The Masters has been on the TV and if it has inspired you to dust off your clubs and you feel you need to brush up on your swing, the man to call would be Randy Mudge at Mountain Falls Golf Course.
Mudge is the new golf professional at Mountain Falls, replacing Jason Pomroy, who moved to St. Augustine, Florida. Mudge has been a professional golfer since 1988. The golf pro moved to Pahrump a month ago from Henderson, where he was the golf professional there at Black Mountain Golf Course.
He grew up in Northern California in Clayton, where he learned the game from his father and other golf professionals.
“I started golfing young and when I got old enough to play for the high school team, the school got rid of the team,” Mudge said. “So I just ended up playing in tournaments.”
As a young man, Mudge was a professional magician at 12, and even owned his own magic store. He then went on to own a bridal and tuxedo shop with his family and then went into the restaurant business.
All along he was also playing golf.
“I have always golfed and even tried the mini tour,” Mudge said. “After my businesses, I then started teaching golf as a golf professional.”
He said he has been doing this for 30 years. In southern Nevada he has worked at Laughlin and Henderson.
For Mudge golf is the sport for him.
“Golf is all you and no team,” he said. “You have no one to blame for a bad shot but yourself.”
He just loves the creativity in the game.
“The fun of it is figuring out how to do certain shots,” Mudge said. “That is challenging to me. Some shots take creativity.”
Mudge says the challenge is to practice shots that will allow you to be creative.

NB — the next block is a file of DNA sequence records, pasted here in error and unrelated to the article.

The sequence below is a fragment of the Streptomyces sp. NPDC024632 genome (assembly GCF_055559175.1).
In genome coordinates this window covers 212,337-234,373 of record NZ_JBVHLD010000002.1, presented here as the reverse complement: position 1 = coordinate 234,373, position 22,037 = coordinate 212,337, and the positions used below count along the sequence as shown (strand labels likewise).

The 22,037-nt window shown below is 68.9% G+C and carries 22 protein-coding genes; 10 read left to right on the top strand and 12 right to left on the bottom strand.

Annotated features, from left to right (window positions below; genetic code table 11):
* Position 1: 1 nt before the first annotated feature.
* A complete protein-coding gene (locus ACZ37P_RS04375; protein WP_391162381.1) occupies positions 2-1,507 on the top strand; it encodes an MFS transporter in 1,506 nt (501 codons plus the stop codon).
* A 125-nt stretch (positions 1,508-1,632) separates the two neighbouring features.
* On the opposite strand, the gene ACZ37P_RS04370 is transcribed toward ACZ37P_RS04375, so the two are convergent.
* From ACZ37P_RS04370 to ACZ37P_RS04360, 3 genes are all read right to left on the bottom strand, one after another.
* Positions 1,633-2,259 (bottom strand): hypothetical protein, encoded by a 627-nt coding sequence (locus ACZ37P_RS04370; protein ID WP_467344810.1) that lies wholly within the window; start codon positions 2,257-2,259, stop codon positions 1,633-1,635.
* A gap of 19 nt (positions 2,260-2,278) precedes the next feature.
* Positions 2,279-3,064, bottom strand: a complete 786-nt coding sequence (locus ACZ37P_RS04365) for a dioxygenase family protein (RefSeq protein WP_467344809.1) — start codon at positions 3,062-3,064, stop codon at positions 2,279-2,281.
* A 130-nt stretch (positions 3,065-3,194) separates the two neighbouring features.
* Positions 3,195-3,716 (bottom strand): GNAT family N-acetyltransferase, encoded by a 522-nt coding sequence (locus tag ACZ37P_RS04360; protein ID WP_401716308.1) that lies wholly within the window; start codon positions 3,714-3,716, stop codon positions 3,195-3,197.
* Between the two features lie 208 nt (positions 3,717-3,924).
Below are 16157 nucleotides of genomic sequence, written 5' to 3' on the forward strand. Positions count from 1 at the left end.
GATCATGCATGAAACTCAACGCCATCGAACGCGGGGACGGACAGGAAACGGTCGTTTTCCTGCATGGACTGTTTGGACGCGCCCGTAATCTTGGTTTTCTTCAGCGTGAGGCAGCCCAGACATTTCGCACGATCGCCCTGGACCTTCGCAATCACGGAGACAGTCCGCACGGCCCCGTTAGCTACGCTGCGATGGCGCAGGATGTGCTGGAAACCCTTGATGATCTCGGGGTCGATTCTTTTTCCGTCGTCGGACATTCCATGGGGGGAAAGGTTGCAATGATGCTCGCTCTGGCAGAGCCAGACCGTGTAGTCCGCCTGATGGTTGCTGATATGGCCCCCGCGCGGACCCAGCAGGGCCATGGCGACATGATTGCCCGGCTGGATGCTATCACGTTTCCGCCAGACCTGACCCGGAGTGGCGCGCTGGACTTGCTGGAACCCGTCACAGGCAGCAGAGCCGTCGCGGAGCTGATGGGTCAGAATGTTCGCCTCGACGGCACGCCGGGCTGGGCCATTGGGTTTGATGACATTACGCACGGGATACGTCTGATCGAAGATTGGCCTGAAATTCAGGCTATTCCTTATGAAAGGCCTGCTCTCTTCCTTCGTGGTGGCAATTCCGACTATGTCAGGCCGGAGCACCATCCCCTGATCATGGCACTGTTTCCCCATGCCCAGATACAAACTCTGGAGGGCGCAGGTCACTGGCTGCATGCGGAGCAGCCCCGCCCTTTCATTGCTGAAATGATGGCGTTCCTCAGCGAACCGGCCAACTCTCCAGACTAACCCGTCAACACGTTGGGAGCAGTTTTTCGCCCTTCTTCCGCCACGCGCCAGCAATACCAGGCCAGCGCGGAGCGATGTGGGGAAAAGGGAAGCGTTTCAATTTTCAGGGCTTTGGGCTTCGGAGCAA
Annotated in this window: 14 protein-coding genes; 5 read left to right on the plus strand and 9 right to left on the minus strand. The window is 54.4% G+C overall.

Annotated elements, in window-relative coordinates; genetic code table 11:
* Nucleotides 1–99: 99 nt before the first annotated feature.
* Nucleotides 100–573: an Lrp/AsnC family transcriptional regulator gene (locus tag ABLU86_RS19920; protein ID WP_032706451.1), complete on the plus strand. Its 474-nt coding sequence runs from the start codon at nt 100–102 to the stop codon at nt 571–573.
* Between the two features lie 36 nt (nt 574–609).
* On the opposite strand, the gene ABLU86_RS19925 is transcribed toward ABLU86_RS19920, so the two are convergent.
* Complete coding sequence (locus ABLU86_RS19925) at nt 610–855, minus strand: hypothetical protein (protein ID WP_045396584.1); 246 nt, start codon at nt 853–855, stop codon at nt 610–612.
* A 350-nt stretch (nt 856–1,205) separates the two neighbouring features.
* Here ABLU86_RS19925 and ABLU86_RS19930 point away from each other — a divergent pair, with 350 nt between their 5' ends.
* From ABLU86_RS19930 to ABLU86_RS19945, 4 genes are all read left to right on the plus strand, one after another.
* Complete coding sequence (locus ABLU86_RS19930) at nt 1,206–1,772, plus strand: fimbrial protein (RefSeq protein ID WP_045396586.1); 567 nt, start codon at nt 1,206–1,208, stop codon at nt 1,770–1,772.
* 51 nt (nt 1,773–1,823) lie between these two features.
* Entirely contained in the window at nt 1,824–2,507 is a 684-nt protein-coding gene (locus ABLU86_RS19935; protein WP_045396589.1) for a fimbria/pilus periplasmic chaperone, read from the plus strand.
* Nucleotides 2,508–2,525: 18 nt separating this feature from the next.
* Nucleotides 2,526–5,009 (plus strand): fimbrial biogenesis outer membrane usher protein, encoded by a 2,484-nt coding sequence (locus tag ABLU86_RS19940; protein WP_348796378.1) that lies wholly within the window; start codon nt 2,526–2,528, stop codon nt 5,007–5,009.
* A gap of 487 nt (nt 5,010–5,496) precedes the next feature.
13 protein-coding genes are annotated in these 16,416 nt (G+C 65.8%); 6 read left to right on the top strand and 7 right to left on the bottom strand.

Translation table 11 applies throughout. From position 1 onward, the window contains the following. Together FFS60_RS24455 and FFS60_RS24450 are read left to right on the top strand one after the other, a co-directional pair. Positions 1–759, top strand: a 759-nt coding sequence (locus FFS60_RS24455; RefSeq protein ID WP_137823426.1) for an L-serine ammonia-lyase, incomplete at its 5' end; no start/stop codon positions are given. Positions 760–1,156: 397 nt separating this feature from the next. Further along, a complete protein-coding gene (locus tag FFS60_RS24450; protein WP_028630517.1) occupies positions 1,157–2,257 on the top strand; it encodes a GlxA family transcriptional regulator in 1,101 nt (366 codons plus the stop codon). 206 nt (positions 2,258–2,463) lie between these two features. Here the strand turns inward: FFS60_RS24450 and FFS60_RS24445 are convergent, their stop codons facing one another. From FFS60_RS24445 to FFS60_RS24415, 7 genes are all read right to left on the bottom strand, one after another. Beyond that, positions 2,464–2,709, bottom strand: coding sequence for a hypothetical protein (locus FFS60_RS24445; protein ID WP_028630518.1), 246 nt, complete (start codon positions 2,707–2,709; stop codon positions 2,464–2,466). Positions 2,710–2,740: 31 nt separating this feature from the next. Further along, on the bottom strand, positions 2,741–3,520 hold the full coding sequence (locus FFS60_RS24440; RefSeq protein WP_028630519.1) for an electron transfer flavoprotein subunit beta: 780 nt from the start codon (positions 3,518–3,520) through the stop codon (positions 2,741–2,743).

“So let’s say I hit the ball into the trees I see there is two-foot hole to hit through or I could hit the ball on the ground to get out,” he said. “Most would expect me to hit the ball on the ground,” he said. “But I am going to go for the two-foot opening in the trees because I have practiced shots like that.”
He said that is the key.
“If you haven’t practiced it then don’t do it on the course until you have practiced it,” he said.
Mudge says there is nothing like teaching golf and it’s done by hard work and not magic.
“What I like about teaching is seeing people improve over time,” he said. “I like enhancing someone’s swing, not changing it entirely, just improving it. I get joy out of this by helping them enjoy the game better. I also enjoy organizing tournaments and events.”
Mudge says the hardest thing he has done as a golfer has been to come back from a car accident.
“Ten years ago I was in this terrible accident where I lost my foot and it was reattached,” Mudge said. “I lost 30 yards on my shot and it took me seven years before I could even flex my leg. It has been a never-ending battle.”
Contact sports editor Vern Hee at email@example.com